Jan 6, 2009

Dr. Rutabega, I presume?

On Facebook I posted that i was researching rutabegas and endives, sparking a raging controversy over their plural forms (rutabegum, rutabega, endivum...). While that's not one of the more onerous pieces of research we are currently doing in planning our garden, it's a good launching point for showing the mountain we do have to overcome (though not necessarily all this year, Sarah keeps gently reminding me.)

For each and every vegetable we can imagine, we need to think and learn how to:
  • what is it? Honestly, i'm still not quite sure what rutabega is, how to spell it (some write "rutabaga"), or what it's proper name is (see the raging controversy at the end of this article)
  • do we want it? Does it taste good, fit into our mealplans, nourish out bodies, will our kids eat it... Is it high enough on the priority list to make the list of 20 or whatever number of things we end up agreeing to plant?
  • do others want it? Should we grow extra, and where would we be able to sell it, and what would the profit margin be? Do i want this to be my mark on society, to be known as Rutabega Rick?
  • where to find organic, non-GMO, heirloom seeds
  • which variety to pick - there are about 7,500 varieties of tomatoes for various growing conditions and uses. Hopefully not that many types of rutabega
  • how to prepare the beds - fertilizer, size, ideal soil type, sun exposure, does it follow the harvest of early potatoes or some other crop that prepares the soil
  • timing - when to plant, care and harvest, frost danger, do we transplant from a greenhouse or plant directly in the ground
  • crossplanting - does it benefit (or suffer) from being beside some other plant
  • planting - when, how deep, how much water to add, which way does the seed face
  • care - when and how often to weed, fertilize, water; how to know if it's healthy or needs help; and my biggest fear right now is what does it look like as it grows, so i don't weed the wrong things
  • harvest - when, how to know when it's ready, how to pull it out without damage
  • processing - preserving (freeze, cold storage, canning, sourkraut, pickling, jams...)
  • cooking - how many ways can we cook a rutabega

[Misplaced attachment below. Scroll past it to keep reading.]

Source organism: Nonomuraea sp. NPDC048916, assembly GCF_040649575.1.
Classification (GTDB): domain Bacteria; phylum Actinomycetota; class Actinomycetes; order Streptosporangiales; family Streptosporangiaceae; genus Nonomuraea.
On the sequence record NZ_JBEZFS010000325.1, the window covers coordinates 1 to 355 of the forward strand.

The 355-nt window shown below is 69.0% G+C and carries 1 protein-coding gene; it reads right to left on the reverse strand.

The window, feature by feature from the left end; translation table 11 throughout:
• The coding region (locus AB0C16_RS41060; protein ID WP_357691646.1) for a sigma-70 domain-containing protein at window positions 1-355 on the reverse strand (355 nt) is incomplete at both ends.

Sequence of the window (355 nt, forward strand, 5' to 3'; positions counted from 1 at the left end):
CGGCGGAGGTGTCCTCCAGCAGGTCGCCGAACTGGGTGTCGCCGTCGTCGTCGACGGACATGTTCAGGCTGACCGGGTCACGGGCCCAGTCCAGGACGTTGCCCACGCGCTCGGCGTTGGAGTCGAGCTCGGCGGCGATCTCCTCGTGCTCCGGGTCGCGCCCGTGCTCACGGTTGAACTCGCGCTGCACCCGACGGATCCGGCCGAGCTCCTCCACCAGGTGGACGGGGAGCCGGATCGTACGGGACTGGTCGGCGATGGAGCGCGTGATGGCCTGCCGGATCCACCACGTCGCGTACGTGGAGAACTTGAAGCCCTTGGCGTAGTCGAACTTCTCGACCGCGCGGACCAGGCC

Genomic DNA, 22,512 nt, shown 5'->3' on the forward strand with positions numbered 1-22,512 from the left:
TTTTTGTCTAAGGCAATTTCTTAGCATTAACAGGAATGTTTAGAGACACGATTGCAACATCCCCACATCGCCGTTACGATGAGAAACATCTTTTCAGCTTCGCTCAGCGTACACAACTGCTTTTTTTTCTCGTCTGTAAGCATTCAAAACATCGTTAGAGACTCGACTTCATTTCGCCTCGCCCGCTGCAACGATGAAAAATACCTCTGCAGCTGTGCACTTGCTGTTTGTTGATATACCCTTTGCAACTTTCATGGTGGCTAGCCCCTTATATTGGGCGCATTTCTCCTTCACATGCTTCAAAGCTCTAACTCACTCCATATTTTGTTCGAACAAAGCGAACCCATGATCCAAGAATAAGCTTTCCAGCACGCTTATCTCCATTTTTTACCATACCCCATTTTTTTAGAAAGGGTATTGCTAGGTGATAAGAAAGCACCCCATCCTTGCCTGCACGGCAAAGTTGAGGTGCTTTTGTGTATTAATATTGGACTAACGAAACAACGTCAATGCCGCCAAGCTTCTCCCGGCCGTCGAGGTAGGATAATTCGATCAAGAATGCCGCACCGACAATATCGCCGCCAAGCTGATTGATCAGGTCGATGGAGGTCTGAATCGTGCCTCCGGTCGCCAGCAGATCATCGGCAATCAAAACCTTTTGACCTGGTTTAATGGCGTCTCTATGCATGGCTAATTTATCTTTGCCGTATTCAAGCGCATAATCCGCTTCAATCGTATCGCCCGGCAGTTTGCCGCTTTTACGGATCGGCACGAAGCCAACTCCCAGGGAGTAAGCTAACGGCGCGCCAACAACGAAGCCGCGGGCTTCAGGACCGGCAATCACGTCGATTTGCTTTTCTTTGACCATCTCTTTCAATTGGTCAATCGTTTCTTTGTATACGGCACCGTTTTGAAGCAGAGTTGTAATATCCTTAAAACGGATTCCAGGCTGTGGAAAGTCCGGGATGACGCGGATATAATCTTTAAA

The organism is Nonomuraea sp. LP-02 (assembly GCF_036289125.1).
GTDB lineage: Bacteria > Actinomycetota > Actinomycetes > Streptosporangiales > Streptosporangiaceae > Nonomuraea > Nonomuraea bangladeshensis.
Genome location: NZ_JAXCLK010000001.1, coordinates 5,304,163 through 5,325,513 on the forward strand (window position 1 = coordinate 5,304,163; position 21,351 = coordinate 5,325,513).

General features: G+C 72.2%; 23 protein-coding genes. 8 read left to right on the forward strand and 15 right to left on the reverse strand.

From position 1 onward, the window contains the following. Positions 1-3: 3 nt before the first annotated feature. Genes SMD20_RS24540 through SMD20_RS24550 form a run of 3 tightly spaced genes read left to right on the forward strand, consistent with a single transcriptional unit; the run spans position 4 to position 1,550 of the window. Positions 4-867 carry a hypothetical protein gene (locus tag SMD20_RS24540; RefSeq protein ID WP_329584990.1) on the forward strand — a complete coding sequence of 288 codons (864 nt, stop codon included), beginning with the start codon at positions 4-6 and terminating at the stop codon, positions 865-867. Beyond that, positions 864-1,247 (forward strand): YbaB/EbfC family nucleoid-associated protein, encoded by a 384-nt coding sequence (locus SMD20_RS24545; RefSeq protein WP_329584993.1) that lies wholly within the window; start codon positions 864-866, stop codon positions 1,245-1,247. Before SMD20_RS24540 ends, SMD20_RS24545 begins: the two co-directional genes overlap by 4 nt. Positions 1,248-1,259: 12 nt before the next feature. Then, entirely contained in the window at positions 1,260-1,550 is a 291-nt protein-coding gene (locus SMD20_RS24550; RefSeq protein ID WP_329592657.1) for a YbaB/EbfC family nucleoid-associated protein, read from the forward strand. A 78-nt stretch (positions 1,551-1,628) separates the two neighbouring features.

• marketing - Farmers Market (do i want to regularly have a Rutabega Rick stand?), sell at neighbour's farm market stand, have regular customers, sell directly to restaurants...
And now for the interesting part - what to call it. Who (except the person who made the following Wikopedia entry) knew that one little root vegetable could inspire so many names:
"Swede" is the preferred term used in much of England, Wales, Australia, New Zealand and India, while "rutabaga" (from dialectal Swedish rotabagge, literally, "root ram") is the common American English term for the plant. In the U.S., the plant is also known as "Swedish turnip," "yellow turnip", or "wax turnip", (as it is sometimes sold with a waxy coating to preserve freshness) while in Ireland and Canada, where turnips are relatively unknown, it is referred to as a turnip. In Scots, it is either "tumshie" or "neep", and the turnip (Brassica rapa var. rapa) instead is called a "white turnip". Scots will refer to both types by the generic term "neep" (from Old English næp, Latin napus). Some will also refer to both types as just "turnip" (the word is also derived from næp). In North-East England, turnips and swedes are colloquially called "snaggers". They should not be confused with the large beet known as a mangelwurzel. Its common name in Sweden is kålrot (literally "cabbage root").

1 comment:

  1. for some reason swedes and neeps and tatties always have tasted better on the other side of the pond... I love them.
    one thing you need to add to your list of queries is who will take over all the chores when you go camping for the weekend, or like me go away for 3 weeks peak planting time... I have not worked that one out yet...may have t o take a year off and focus on cover crops and soil health….
    what are you favorite seed catalogs?